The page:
It is obviously more complicated than just that as there is a huge pay disparity between the top players and the bottom players and these strikes (both NBA and NFL) are mostly about enriching the top players.

        So, if you can’t make it on 10 million a year, let’s see how you make it on $0 per year.


      • icu84bs - Jun 29, 2011 at 9:47 PM

        Why are you here? No true NBA fan wants a lockout, we want basketball games. Sheesh.

      • fouldwimmerlaik - Jun 30, 2011 at 10:17 AM

        I’m sorry, icu84bs. How stupid of me not to know that YOU are the gatekeeper of what all “true NBA fans” should think. I am sure everyone on this board will check with you from now on to see what they should think before they post their comment here. Because, according to you, all true NBA fans should think the exact same thing.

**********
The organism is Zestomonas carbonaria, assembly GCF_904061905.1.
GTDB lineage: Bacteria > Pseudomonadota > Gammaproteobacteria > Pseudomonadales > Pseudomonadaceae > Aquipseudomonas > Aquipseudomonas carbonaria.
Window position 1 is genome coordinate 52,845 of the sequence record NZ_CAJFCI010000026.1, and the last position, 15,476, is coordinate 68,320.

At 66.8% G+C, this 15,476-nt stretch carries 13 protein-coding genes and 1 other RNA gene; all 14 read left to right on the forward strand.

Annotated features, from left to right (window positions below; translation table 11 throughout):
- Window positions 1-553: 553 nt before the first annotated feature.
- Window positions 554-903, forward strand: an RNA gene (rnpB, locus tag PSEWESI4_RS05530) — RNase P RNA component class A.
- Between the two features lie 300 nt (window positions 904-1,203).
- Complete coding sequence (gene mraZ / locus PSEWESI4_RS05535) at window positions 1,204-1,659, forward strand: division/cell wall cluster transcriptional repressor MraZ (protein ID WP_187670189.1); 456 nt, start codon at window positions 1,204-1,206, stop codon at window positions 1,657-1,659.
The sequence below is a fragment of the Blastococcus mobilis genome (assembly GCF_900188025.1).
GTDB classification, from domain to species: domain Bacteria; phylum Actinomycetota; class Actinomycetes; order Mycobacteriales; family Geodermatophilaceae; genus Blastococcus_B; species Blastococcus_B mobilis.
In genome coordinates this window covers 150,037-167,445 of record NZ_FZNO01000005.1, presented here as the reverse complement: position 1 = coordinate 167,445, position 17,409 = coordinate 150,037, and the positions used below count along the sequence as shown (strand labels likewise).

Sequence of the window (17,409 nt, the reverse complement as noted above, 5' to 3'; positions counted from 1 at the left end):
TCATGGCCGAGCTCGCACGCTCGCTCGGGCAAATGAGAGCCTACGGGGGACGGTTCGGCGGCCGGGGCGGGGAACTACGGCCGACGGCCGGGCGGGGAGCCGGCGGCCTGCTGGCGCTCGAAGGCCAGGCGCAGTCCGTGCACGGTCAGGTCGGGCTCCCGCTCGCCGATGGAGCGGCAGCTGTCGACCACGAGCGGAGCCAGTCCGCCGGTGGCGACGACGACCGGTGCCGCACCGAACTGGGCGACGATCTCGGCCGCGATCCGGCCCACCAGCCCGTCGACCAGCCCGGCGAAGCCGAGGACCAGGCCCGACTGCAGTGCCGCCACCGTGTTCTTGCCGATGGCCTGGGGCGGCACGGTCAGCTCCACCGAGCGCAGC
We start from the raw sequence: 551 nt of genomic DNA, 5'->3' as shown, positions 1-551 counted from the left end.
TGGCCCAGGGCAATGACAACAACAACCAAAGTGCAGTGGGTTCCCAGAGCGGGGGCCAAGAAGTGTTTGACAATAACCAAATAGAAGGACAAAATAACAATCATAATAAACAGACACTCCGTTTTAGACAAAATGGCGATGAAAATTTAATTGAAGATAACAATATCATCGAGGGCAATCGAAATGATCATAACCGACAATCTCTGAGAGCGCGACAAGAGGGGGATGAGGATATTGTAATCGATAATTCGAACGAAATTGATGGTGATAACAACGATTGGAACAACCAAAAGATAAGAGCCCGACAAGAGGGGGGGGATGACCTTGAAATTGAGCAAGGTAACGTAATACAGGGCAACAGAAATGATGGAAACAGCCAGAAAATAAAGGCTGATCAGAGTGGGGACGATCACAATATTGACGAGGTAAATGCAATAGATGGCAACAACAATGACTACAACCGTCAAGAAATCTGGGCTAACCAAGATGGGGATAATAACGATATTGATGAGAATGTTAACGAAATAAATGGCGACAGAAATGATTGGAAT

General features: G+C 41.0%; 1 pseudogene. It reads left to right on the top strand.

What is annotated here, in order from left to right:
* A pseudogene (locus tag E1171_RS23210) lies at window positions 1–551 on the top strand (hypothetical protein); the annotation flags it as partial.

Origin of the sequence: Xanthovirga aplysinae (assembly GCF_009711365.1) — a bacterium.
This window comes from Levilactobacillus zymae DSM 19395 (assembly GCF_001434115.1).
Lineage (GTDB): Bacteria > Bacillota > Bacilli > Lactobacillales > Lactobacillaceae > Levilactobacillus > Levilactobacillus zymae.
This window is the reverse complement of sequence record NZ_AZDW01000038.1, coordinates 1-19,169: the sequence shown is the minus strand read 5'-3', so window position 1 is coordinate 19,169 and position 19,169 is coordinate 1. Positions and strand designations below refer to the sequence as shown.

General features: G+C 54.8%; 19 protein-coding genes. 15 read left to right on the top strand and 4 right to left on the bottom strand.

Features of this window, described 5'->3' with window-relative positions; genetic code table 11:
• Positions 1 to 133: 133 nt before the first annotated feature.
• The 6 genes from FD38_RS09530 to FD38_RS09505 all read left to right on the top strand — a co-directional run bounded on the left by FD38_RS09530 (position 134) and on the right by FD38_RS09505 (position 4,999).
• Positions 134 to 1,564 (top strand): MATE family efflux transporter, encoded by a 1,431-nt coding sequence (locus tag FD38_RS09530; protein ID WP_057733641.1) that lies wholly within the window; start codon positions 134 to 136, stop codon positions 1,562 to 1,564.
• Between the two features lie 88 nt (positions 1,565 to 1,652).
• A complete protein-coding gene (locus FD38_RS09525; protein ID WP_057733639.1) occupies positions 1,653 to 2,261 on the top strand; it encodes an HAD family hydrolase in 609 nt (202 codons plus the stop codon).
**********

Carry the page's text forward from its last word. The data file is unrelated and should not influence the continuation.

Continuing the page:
Could you please post your email address so we can all check in with you in case we happen to get into a discussion somewhere else and we need to know what it is you expect us all to think?

        Gosh, thank you so much for your generosity and wisdom. Without you, we would all be lost!!!!!

  3. palakerfan - Jun 29, 2011 at 2:10 PM

    That would mean no more trades involving a star being traded for “the expiring contract of…”. Blasphemy!!!

    • nfl25 - Jun 29, 2011 at 2:26 PM